We often write about healthcare trends, healthcare technology, healthcare data, and healthcare innovation. Some trends are more hype than maturity. This is in large part because healthcare, despite recent transformational accelerations driven by government intervention, moves slowly and requires time to change course. Some trends, however, are being fully realized today by necessity. One realization of trends in healthcare is the requirement for secure mobile messaging. Mobile messaging is being driven to adoption in healthcare by what seems like a perfect storm of trends.
1. Clinicians are mobile.
Have you ever spent a day with a clinician (nurse, doctor, MA, etc)? My only advice is to wear good shoes. I’m still shocked by the pace in which clinicians—even the ones with legs much smaller than mine—walk. They are constantly on the go, moving from room to room, building to building, floor to floor, and even site to site. They bounce between patients, administrators, other clinicians, conferences, and families. Clinicians need access to data and resources on the go.
2. Care is team-based.
Clinical medicine has become increasingly specialized and largely shift-based. Caring for patients now, more than ever, is a team sport. Whether it’s to curbside a specialist about a finding or test result or to more effectively handoff patients at the end of a shift, clinicians need to work more together to care for patients. Atul Guwande put it better than I can in his fantastic New Yorker piece about physicians as pit crew people. Clinicians need better ways to collaborate on patient care.
3. Clinicians and patients overwhelmingly use smartphones.
The Pew Research has a treasures trove of data on mobile adoption and Epocrates specifically has great data on clinician use of mobile devices. It’s not just young physicians and patients that have and use smartphones. If my wife’s 84 yr old Greek Yia Yia can text pictures of a rash to my wife for a consult, then patients are ready to use phones to interact with providers.
4. The business model is shifting from volume to value.
Increasingly, through new payment models like bundled payments, accountable / captivated care, and even trends towards subscription-based medicine, healthcare providers and organizations are being compensated based on the overall value of care they deliver to patients, not simply the volume of care. Delivering value in care requires more than 10 minute appointment slots. It requires more touch points between providers, patients, and even administrators.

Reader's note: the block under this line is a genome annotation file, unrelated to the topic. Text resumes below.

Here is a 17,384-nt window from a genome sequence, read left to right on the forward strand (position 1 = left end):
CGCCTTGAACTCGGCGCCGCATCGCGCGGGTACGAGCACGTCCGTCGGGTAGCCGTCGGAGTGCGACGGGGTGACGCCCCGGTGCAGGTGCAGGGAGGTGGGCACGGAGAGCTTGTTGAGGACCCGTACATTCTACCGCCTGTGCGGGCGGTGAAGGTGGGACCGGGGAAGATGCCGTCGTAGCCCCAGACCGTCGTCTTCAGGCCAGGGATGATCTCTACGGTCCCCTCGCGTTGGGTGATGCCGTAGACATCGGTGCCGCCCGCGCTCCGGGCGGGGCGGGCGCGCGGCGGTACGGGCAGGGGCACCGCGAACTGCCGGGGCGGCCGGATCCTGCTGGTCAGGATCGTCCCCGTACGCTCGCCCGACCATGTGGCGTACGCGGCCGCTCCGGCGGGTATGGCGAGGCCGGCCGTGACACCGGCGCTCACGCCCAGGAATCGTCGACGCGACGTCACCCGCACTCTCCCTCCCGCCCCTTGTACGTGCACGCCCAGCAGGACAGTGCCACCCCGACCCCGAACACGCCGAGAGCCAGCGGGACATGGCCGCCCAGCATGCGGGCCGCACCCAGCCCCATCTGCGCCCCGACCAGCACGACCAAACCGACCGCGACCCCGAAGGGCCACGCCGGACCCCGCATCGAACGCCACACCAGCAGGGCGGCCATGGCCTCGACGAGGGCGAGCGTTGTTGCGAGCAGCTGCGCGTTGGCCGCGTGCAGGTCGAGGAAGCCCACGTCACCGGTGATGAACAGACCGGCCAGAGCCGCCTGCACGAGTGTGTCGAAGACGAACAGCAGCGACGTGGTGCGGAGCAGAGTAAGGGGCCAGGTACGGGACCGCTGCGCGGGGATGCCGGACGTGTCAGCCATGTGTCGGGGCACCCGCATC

5. Engaging patients in care.
Tied to several of the trends above, patient engagement is major priority for most health systems. Healthcare can learn from trends in other industries that clearly show increased engagement of consumers through the use of mobile tools - both messaging and apps.
Despite those trends, and the compelling case for mobile messaging in healthcare, there are challenges that remain for adoption. Some challenges are harder to overcome - like answering questions around where mobile messaging fits into clinical workflow between providers and patients. These workflow challenges need to be overcome within an organization.
Why we created—and open-sourced—HIPAAGRAM
Other challenges exist in the form of concerns about security and compliance when it comes to mobile messaging. To address those challenges, we’re very excited to announce HIPAAGRAM, a free, open source, HIPAA compliant mobile messaging solution.
HIPAAGRAM, initially available on iOS, is a mobile app with all data stored on Datica. Datica is HIPAA compliant and HITRUST CSF Certified, so you can rest assured the data is in good hands.
One of the exciting things about HIPAAGRAM is that it’s open source and can be customized however you’d like. If you do customize the app, we’d love it if would consider open sourcing your changes and we’ll publicize them so others can benefit. Better yet, if you want to build a version for Android or Web we’d be happy to do a post about it.